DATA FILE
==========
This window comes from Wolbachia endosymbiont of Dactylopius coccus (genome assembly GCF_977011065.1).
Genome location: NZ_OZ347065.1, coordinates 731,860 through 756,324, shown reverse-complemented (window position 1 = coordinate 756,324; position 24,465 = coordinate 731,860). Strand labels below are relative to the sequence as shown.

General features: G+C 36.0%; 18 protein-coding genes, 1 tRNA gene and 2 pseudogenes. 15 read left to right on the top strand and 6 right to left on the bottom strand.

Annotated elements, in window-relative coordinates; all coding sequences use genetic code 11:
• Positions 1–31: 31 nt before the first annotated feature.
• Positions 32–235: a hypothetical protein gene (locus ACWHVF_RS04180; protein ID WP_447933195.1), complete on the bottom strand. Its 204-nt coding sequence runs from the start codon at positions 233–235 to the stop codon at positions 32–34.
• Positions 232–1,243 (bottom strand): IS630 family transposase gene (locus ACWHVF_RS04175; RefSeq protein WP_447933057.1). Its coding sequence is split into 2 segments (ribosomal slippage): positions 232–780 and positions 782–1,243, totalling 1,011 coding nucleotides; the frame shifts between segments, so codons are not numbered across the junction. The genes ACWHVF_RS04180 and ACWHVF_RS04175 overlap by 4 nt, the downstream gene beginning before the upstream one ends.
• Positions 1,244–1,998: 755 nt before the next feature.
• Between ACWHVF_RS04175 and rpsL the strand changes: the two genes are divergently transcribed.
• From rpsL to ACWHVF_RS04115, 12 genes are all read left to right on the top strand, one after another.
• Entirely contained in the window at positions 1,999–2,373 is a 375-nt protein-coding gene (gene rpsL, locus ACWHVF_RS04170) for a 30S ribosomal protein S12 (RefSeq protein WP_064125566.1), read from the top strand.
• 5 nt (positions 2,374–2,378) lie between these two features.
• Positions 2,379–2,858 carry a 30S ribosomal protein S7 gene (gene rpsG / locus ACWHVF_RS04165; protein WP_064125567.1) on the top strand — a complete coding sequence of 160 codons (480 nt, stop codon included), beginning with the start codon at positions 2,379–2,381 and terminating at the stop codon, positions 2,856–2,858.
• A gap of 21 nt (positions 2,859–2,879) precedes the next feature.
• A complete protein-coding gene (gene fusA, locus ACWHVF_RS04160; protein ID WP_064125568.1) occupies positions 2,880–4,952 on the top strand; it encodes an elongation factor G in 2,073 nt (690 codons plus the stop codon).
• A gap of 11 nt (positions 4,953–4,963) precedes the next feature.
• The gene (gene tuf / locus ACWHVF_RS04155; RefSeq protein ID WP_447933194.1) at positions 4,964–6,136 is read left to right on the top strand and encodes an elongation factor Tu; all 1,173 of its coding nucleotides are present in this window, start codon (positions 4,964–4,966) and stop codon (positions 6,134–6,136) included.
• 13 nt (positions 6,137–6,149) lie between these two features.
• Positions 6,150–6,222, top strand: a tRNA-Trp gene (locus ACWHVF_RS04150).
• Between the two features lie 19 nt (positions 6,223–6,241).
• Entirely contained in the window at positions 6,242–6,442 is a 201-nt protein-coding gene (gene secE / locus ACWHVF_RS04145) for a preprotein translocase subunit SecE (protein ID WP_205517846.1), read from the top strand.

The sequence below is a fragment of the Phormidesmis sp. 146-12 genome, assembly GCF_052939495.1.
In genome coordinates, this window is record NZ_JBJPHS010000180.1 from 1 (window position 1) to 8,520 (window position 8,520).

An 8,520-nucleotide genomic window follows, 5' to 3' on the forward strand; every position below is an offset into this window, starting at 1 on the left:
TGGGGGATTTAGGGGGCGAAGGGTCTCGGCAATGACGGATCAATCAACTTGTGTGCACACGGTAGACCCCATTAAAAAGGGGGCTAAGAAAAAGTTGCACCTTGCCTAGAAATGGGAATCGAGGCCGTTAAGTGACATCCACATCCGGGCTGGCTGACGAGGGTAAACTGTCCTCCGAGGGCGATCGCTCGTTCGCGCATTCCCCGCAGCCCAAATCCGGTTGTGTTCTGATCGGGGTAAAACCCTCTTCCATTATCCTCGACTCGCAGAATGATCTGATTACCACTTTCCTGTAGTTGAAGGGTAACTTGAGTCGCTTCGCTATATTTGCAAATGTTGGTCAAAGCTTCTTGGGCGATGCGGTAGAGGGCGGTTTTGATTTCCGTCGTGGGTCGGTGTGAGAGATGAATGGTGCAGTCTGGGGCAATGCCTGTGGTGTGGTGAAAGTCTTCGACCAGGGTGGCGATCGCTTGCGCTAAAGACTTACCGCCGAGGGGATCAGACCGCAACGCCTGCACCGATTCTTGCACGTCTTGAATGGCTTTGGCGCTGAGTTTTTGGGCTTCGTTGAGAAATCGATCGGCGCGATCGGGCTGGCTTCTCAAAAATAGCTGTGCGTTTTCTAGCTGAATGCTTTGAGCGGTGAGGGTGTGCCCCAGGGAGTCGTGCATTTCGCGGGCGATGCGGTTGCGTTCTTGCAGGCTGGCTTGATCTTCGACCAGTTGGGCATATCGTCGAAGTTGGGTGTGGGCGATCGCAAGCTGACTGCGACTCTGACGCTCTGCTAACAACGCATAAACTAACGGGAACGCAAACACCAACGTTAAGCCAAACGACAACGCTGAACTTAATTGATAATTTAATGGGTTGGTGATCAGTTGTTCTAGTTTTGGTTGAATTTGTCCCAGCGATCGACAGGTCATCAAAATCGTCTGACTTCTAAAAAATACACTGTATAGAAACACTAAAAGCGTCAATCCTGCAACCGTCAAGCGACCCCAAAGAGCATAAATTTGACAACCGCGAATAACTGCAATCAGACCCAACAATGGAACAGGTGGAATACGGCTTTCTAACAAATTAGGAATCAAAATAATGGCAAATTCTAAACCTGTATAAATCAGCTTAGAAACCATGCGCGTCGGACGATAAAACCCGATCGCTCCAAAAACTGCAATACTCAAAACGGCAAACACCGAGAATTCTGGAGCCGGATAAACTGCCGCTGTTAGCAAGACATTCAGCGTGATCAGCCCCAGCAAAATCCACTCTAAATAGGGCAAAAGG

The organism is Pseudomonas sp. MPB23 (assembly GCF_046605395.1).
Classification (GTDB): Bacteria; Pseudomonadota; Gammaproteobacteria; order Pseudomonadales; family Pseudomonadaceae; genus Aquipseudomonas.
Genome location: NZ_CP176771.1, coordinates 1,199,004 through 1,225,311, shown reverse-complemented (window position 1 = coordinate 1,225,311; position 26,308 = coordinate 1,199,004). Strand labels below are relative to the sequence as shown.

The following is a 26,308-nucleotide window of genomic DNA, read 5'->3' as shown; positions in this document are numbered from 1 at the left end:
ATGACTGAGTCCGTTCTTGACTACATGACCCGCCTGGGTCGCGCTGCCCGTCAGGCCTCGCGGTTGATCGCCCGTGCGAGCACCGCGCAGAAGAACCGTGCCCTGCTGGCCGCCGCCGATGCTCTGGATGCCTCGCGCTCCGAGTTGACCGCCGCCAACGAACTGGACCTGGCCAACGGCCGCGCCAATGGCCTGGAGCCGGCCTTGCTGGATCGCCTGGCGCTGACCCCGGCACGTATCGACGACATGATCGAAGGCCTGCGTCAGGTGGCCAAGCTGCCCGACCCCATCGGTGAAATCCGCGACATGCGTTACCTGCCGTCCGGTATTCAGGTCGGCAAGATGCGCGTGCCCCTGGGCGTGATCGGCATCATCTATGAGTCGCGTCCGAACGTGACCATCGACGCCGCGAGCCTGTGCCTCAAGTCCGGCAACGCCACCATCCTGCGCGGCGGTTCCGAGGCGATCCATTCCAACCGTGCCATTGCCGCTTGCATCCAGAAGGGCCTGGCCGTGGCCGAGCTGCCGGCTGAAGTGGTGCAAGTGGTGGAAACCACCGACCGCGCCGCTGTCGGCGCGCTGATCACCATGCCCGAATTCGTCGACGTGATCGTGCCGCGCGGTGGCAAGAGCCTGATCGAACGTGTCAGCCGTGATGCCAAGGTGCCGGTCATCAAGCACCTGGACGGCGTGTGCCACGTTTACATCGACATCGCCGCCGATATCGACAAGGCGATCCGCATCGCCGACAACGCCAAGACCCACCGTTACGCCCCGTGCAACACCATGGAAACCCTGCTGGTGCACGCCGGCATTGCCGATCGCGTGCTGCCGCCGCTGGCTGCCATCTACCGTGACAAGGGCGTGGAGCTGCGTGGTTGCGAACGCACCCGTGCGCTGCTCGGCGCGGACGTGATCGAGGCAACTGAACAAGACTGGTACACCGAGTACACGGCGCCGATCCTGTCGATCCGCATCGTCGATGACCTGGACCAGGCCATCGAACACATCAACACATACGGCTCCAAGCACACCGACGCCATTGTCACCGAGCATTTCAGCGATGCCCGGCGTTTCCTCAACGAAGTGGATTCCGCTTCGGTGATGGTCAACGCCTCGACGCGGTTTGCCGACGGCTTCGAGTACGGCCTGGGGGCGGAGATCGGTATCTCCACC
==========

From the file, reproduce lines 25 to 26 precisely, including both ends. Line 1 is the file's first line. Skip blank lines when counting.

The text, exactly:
TGGGGGATTTAGGGGGCGAAGGGTCTCGGCAATGACGGATCAATCAACTTGTGTGCACACGGTAGACCCCATTAAAAAGGGGGCTAAGAAAAAGTTGCACCTTGCCTAGAAATGGGAATCGAGGCCGTTAAGTGACATCCACATCCGGGCTGGCTGACGAGGGTAAACTGTCCTCCGAGGGCGATCGCTCGTTCGCGCATTCCCCGCAGCCCAAATCCGGTTGTGTTCTGATCGGGGTAAAACCCTCTTCCATTATCCTCGACTCGCAGAATGATCTGATTACCACTTTCCTGTAGTTGAAGGGTAACTTGAGTCGCTTCGCTATATTTGCAAATGTTGGTCAAAGCTTCTTGGGCGATGCGGTAGAGGGCGGTTTTGATTTCCGTCGTGGGTCGGTGTGAGAGATGAATGGTGCAGTCTGGGGCAATGCCTGTGGTGTGGTGAAAGTCTTCGACCAGGGTGGCGATCGCTTGCGCTAAAGACTTACCGCCGAGGGGATCAGACCGCAACGCCTGCACCGATTCTTGCACGTCTTGAATGGCTTTGGCGCTGAGTTTTTGGGCTTCGTTGAGAAATCGATCGGCGCGATCGGGCTGGCTTCTCAAAAATAGCTGTGCGTTTTCTAGCTGAATGCTTTGAGCGGTGAGGGTGTGCCCCAGGGAGTCGTGCATTTCGCGGGCGATGCGGTTGCGTTCTTGCAGGCTGGCTTGATCTTCGACCAGTTGGGCATATCGTCGAAGTTGGGTGTGGGCGATCGCAAGCTGACTGCGACTCTGACGCTCTGCTAACAACGCATAAACTAACGGGAACGCAAACACCAACGTTAAGCCAAACGACAACGCTGAACTTAATTGATAATTTAATGGGTTGGTGATCAGTTGTTCTAGTTTTGGTTGAATTTGTCCCAGCGATCGACAGGTCATCAAAATCGTCTGACTTCTAAAAAATACACTGTATAGAAACACTAAAAGCGTCAATCCTGCAACCGTCAAGCGACCCCAAAGAGCATAAATTTGACAACCGCGAATAACTGCAATCAGACCCAACAATGGAACAGGTGGAATACGGCTTTCTAACAAATTAGGAATCAAAATAATGGCAAATTCTAAACCTGTATAAATCAGCTTAGAAACCATGCGCGTCGGACGATAAAACCCGATCGCTCCAAAAACTGCAATACTCAAAACGGCAAACACCGAGAATTCTGGAGCCGGATAAACTGCCGCTGTTAGCAAGACATTCAGCGTGATCAGCCCCAGCAAAATCCACTCTAAATAGGGCAAAAGG

The organism is Pseudomonas sp. MPB23 (assembly GCF_046605395.1).